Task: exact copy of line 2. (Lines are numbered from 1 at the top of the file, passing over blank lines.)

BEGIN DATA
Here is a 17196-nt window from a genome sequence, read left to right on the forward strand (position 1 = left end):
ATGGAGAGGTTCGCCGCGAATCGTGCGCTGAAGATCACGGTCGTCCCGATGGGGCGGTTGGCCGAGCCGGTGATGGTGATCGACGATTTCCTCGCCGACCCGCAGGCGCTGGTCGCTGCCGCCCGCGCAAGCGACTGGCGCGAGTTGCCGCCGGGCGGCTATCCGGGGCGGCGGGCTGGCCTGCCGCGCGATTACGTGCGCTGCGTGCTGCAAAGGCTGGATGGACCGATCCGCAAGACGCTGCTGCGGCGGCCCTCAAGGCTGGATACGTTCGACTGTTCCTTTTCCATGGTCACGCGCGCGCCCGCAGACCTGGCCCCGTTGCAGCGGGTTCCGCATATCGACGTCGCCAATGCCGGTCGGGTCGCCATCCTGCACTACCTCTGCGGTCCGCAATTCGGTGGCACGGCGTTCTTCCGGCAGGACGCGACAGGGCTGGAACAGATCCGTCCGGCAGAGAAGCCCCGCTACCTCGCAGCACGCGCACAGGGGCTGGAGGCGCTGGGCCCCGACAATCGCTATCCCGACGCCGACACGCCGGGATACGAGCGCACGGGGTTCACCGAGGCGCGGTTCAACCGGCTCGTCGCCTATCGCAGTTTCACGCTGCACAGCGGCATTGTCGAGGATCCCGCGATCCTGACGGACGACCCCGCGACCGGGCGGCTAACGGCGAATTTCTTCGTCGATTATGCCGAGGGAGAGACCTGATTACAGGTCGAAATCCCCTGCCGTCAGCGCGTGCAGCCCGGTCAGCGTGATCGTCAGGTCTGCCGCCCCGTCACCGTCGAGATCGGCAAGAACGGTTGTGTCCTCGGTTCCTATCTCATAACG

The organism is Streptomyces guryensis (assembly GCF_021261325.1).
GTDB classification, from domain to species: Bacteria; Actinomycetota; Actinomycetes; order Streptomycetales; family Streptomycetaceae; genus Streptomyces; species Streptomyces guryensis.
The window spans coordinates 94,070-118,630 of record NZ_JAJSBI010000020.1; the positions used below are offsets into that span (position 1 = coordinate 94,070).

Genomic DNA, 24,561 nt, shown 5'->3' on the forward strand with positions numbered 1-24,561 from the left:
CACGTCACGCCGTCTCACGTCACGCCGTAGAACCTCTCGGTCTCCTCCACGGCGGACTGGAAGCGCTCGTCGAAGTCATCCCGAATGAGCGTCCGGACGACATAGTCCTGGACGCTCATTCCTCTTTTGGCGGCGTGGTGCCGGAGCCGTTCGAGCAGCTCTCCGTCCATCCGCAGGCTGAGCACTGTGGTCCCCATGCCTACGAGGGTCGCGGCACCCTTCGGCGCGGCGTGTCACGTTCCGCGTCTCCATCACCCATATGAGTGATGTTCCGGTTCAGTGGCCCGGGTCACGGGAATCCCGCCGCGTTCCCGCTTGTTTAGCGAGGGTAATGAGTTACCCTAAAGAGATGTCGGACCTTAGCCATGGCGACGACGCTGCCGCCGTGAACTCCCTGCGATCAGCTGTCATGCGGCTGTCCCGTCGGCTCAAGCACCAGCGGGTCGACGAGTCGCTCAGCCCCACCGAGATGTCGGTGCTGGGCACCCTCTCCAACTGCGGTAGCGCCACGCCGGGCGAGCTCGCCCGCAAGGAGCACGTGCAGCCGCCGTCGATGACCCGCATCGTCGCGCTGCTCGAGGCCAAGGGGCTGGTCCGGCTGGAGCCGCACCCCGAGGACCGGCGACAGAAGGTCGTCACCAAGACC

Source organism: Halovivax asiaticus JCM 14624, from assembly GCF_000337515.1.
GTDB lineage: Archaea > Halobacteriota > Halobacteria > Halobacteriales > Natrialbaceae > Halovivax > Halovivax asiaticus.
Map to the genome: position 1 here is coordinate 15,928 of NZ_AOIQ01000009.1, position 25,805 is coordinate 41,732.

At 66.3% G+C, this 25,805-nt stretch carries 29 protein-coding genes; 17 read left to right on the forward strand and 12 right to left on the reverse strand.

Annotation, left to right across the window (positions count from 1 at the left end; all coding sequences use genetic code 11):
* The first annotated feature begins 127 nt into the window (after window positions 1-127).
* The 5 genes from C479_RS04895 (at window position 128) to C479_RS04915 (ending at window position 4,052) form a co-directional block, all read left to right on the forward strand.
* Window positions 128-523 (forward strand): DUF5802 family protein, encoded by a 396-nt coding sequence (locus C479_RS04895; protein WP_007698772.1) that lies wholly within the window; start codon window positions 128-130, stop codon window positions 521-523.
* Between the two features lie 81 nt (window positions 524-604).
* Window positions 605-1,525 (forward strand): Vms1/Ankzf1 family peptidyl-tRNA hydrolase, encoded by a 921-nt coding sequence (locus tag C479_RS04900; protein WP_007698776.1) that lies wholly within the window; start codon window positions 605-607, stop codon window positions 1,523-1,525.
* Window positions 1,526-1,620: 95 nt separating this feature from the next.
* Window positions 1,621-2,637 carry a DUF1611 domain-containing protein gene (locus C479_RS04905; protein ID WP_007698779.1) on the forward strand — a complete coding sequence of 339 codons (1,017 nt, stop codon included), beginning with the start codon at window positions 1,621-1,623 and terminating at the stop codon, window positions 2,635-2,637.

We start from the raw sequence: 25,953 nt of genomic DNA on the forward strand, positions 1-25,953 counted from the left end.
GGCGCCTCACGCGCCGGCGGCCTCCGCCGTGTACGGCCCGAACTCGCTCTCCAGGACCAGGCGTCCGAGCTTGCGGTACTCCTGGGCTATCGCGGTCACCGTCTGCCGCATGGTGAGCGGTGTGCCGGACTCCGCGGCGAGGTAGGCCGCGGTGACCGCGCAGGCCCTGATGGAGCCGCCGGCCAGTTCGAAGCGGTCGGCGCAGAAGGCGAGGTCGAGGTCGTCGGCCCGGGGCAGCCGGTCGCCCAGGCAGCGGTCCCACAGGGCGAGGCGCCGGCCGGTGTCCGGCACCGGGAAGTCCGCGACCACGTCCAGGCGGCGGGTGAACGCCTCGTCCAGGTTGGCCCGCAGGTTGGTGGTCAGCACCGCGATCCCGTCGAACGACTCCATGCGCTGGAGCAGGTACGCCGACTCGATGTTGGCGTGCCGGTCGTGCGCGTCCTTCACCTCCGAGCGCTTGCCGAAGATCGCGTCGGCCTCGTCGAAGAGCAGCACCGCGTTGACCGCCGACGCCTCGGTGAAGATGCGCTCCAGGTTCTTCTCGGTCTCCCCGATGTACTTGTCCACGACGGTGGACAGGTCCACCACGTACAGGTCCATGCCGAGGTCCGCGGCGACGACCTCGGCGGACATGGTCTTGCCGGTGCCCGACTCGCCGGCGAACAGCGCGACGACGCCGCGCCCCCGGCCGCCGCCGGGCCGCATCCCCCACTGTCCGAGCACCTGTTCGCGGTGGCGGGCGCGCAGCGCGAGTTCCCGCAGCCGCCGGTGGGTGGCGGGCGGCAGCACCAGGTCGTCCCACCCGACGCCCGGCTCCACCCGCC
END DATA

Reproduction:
ATGGAGAGGTTCGCCGCGAATCGTGCGCTGAAGATCACGGTCGTCCCGATGGGGCGGTTGGCCGAGCCGGTGATGGTGATCGACGATTTCCTCGCCGACCCGCAGGCGCTGGTCGCTGCCGCCCGCGCAAGCGACTGGCGCGAGTTGCCGCCGGGCGGCTATCCGGGGCGGCGGGCTGGCCTGCCGCGCGATTACGTGCGCTGCGTGCTGCAAAGGCTGGATGGACCGATCCGCAAGACGCTGCTGCGGCGGCCCTCAAGGCTGGATACGTTCGACTGTTCCTTTTCCATGGTCACGCGCGCGCCCGCAGACCTGGCCCCGTTGCAGCGGGTTCCGCATATCGACGTCGCCAATGCCGGTCGGGTCGCCATCCTGCACTACCTCTGCGGTCCGCAATTCGGTGGCACGGCGTTCTTCCGGCAGGACGCGACAGGGCTGGAACAGATCCGTCCGGCAGAGAAGCCCCGCTACCTCGCAGCACGCGCACAGGGGCTGGAGGCGCTGGGCCCCGACAATCGCTATCCCGACGCCGACACGCCGGGATACGAGCGCACGGGGTTCACCGAGGCGCGGTTCAACCGGCTCGTCGCCTATCGCAGTTTCACGCTGCACAGCGGCATTGTCGAGGATCCCGCGATCCTGACGGACGACCCCGCGACCGGGCGGCTAACGGCGAATTTCTTCGTCGATTATGCCGAGGGAGAGACCTGATTACAGGTCGAAATCCCCTGCCGTCAGCGCGTGCAGCCCGGTCAGCGTGATCGTCAGGTCTGCCGCCCCGTCACCGTCGAGATCGGCAAGAACGGTTGTGTCCTCGGTTCCTATCTCATAACG